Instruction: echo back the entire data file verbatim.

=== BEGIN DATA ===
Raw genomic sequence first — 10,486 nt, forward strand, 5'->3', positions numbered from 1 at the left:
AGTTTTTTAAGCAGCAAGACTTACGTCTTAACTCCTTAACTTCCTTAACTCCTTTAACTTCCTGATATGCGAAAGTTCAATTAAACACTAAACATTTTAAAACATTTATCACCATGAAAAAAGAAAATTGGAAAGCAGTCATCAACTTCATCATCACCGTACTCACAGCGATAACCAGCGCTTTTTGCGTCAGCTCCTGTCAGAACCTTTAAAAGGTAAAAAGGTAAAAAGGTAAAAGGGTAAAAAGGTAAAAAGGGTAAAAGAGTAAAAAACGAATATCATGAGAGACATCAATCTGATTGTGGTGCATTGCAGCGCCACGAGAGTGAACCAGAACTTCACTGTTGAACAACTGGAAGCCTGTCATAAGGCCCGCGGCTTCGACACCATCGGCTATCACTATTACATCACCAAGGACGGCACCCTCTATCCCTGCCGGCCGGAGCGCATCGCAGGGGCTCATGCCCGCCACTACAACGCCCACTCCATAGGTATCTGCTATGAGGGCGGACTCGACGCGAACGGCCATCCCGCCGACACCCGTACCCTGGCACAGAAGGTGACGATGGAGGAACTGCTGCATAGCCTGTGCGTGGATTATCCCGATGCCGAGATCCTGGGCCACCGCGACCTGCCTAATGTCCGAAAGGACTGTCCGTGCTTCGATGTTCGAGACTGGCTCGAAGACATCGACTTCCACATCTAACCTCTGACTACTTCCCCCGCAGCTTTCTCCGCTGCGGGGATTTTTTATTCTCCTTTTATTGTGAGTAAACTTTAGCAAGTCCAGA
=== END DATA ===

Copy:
Raw genomic sequence first — 10,486 nt, forward strand, 5'->3', positions numbered from 1 at the left:
AGTTTTTTAAGCAGCAAGACTTACGTCTTAACTCCTTAACTTCCTTAACTCCTTTAACTTCCTGATATGCGAAAGTTCAATTAAACACTAAACATTTTAAAACATTTATCACCATGAAAAAAGAAAATTGGAAAGCAGTCATCAACTTCATCATCACCGTACTCACAGCGATAACCAGCGCTTTTTGCGTCAGCTCCTGTCAGAACCTTTAAAAGGTAAAAAGGTAAAAAGGTAAAAGGGTAAAAAGGTAAAAAGGGTAAAAGAGTAAAAAACGAATATCATGAGAGACATCAATCTGATTGTGGTGCATTGCAGCGCCACGAGAGTGAACCAGAACTTCACTGTTGAACAACTGGAAGCCTGTCATAAGGCCCGCGGCTTCGACACCATCGGCTATCACTATTACATCACCAAGGACGGCACCCTCTATCCCTGCCGGCCGGAGCGCATCGCAGGGGCTCATGCCCGCCACTACAACGCCCACTCCATAGGTATCTGCTATGAGGGCGGACTCGACGCGAACGGCCATCCCGCCGACACCCGTACCCTGGCACAGAAGGTGACGATGGAGGAACTGCTGCATAGCCTGTGCGTGGATTATCCCGATGCCGAGATCCTGGGCCACCGCGACCTGCCTAATGTCCGAAAGGACTGTCCGTGCTTCGATGTTCGAGACTGGCTCGAAGACATCGACTTCCACATCTAACCTCTGACTACTTCCCCCGCAGCTTTCTCCGCTGCGGGGATTTTTTATTCTCCTTTTATTGTGAGTAAACTTTAGCAAGTCCAGA